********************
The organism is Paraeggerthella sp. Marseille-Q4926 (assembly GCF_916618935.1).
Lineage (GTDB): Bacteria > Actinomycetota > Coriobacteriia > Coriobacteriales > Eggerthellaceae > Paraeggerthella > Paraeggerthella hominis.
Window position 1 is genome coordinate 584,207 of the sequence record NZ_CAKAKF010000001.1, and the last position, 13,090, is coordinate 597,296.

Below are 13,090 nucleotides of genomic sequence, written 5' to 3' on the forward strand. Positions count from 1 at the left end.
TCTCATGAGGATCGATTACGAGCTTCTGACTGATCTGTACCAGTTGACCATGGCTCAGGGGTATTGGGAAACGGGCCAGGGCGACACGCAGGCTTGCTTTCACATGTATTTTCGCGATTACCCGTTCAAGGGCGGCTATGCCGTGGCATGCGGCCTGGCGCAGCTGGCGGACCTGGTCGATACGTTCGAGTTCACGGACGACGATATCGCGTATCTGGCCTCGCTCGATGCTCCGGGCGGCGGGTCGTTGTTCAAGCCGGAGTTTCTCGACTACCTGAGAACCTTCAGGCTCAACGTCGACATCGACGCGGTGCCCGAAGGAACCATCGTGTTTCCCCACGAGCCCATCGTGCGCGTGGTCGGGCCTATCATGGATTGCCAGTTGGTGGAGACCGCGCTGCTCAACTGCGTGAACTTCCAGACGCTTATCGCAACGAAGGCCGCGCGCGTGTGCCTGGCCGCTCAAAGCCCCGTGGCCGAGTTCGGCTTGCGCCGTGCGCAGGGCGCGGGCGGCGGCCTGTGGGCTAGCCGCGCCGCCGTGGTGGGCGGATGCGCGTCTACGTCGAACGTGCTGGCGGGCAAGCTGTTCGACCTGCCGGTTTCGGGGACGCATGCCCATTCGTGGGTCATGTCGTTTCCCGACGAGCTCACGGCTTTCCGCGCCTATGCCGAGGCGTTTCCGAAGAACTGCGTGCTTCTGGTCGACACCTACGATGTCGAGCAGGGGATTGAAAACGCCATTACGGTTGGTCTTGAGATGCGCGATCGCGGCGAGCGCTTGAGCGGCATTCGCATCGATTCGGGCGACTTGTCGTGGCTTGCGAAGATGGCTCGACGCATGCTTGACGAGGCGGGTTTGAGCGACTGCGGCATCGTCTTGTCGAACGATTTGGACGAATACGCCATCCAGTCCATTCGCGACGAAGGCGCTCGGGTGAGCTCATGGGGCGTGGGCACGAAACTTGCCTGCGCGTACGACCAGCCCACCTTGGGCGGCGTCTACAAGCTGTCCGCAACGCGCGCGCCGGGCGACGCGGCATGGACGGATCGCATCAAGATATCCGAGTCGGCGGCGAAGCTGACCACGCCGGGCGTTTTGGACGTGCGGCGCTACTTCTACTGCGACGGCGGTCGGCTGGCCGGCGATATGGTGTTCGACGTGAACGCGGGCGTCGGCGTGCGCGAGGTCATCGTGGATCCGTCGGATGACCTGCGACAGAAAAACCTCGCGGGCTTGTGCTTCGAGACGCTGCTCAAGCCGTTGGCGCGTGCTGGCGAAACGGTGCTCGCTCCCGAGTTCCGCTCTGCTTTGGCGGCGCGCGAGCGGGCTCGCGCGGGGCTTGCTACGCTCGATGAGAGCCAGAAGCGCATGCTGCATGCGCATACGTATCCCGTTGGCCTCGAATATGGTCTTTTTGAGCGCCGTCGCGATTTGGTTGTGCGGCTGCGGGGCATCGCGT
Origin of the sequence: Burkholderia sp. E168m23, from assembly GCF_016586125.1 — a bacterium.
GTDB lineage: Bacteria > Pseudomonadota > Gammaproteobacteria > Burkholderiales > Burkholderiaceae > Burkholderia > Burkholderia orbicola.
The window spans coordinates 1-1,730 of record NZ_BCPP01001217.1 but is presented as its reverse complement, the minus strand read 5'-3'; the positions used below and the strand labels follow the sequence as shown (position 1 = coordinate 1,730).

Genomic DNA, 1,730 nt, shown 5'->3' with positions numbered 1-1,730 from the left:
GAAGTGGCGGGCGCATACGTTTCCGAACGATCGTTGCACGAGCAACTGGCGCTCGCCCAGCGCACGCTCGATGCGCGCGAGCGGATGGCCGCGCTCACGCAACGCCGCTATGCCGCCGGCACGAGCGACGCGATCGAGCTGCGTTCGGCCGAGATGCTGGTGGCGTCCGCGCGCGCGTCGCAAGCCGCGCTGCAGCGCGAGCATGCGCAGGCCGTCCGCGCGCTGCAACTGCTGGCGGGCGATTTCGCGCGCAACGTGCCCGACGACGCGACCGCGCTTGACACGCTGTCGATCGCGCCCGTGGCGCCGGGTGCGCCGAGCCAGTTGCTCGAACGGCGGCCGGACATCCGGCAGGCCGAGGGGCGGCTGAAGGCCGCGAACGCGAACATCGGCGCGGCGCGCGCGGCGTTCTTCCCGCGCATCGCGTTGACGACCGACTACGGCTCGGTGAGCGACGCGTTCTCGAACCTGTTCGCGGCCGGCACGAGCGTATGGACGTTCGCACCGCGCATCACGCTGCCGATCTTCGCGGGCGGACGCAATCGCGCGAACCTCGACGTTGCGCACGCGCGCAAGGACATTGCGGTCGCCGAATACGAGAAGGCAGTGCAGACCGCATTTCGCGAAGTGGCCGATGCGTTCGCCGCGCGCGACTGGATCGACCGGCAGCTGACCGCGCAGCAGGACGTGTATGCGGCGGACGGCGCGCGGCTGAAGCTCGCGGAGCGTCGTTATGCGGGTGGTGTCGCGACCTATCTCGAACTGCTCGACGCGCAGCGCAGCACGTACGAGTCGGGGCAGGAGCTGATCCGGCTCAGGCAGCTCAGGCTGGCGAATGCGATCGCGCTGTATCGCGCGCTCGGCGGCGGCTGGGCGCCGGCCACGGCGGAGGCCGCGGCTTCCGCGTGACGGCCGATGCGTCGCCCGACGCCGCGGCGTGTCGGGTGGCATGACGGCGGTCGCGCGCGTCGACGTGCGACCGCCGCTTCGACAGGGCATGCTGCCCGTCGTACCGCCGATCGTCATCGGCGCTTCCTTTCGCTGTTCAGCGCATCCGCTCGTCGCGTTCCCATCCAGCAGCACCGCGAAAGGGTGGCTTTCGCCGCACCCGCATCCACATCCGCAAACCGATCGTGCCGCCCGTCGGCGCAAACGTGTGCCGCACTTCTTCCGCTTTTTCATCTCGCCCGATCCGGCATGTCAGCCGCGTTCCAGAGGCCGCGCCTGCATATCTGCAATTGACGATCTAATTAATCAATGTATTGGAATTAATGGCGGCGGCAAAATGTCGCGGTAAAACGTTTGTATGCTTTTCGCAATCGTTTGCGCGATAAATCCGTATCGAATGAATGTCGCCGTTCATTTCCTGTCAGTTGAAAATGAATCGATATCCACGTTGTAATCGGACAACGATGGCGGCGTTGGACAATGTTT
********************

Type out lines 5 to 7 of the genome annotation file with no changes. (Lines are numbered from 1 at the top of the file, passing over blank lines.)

TCTCATGAGGATCGATTACGAGCTTCTGACTGATCTGTACCAGTTGACCATGGCTCAGGGGTATTGGGAAACGGGCCAGGGCGACACGCAGGCTTGCTTTCACATGTATTTTCGCGATTACCCGTTCAAGGGCGGCTATGCCGTGGCATGCGGCCTGGCGCAGCTGGCGGACCTGGTCGATACGTTCGAGTTCACGGACGACGATATCGCGTATCTGGCCTCGCTCGATGCTCCGGGCGGCGGGTCGTTGTTCAAGCCGGAGTTTCTCGACTACCTGAGAACCTTCAGGCTCAACGTCGACATCGACGCGGTGCCCGAAGGAACCATCGTGTTTCCCCACGAGCCCATCGTGCGCGTGGTCGGGCCTATCATGGATTGCCAGTTGGTGGAGACCGCGCTGCTCAACTGCGTGAACTTCCAGACGCTTATCGCAACGAAGGCCGCGCGCGTGTGCCTGGCCGCTCAAAGCCCCGTGGCCGAGTTCGGCTTGCGCCGTGCGCAGGGCGCGGGCGGCGGCCTGTGGGCTAGCCGCGCCGCCGTGGTGGGCGGATGCGCGTCTACGTCGAACGTGCTGGCGGGCAAGCTGTTCGACCTGCCGGTTTCGGGGACGCATGCCCATTCGTGGGTCATGTCGTTTCCCGACGAGCTCACGGCTTTCCGCGCCTATGCCGAGGCGTTTCCGAAGAACTGCGTGCTTCTGGTCGACACCTACGATGTCGAGCAGGGGATTGAAAACGCCATTACGGTTGGTCTTGAGATGCGCGATCGCGGCGAGCGCTTGAGCGGCATTCGCATCGATTCGGGCGACTTGTCGTGGCTTGCGAAGATGGCTCGACGCATGCTTGACGAGGCGGGTTTGAGCGACTGCGGCATCGTCTTGTCGAACGATTTGGACGAATACGCCATCCAGTCCATTCGCGACGAAGGCGCTCGGGTGAGCTCATGGGGCGTGGGCACGAAACTTGCCTGCGCGTACGACCAGCCCACCTTGGGCGGCGTCTACAAGCTGTCCGCAACGCGCGCGCCGGGCGACGCGGCATGGACGGATCGCATCAAGATATCCGAGTCGGCGGCGAAGCTGACCACGCCGGGCGTTTTGGACGTGCGGCGCTACTTCTACTGCGACGGCGGTCGGCTGGCCGGCGATATGGTGTTCGACGTGAACGCGGGCGTCGGCGTGCGCGAGGTCATCGTGGATCCGTCGGATGACCTGCGACAGAAAAACCTCGCGGGCTTGTGCTTCGAGACGCTGCTCAAGCCGTTGGCGCGTGCTGGCGAAACGGTGCTCGCTCCCGAGTTCCGCTCTGCTTTGGCGGCGCGCGAGCGGGCTCGCGCGGGGCTTGCTACGCTCGATGAGAGCCAGAAGCGCATGCTGCATGCGCATACGTATCCCGTTGGCCTCGAATATGGTCTTTTTGAGCGCCGTCGCGATTTGGTTGTGCGGCTGCGGGGCATCGCGT
Origin of the sequence: Burkholderia sp. E168m23, from assembly GCF_016586125.1 — a bacterium.
GTDB lineage: Bacteria > Pseudomonadota > Gammaproteobacteria > Burkholderiales > Burkholderiaceae > Burkholderia > Burkholderia orbicola.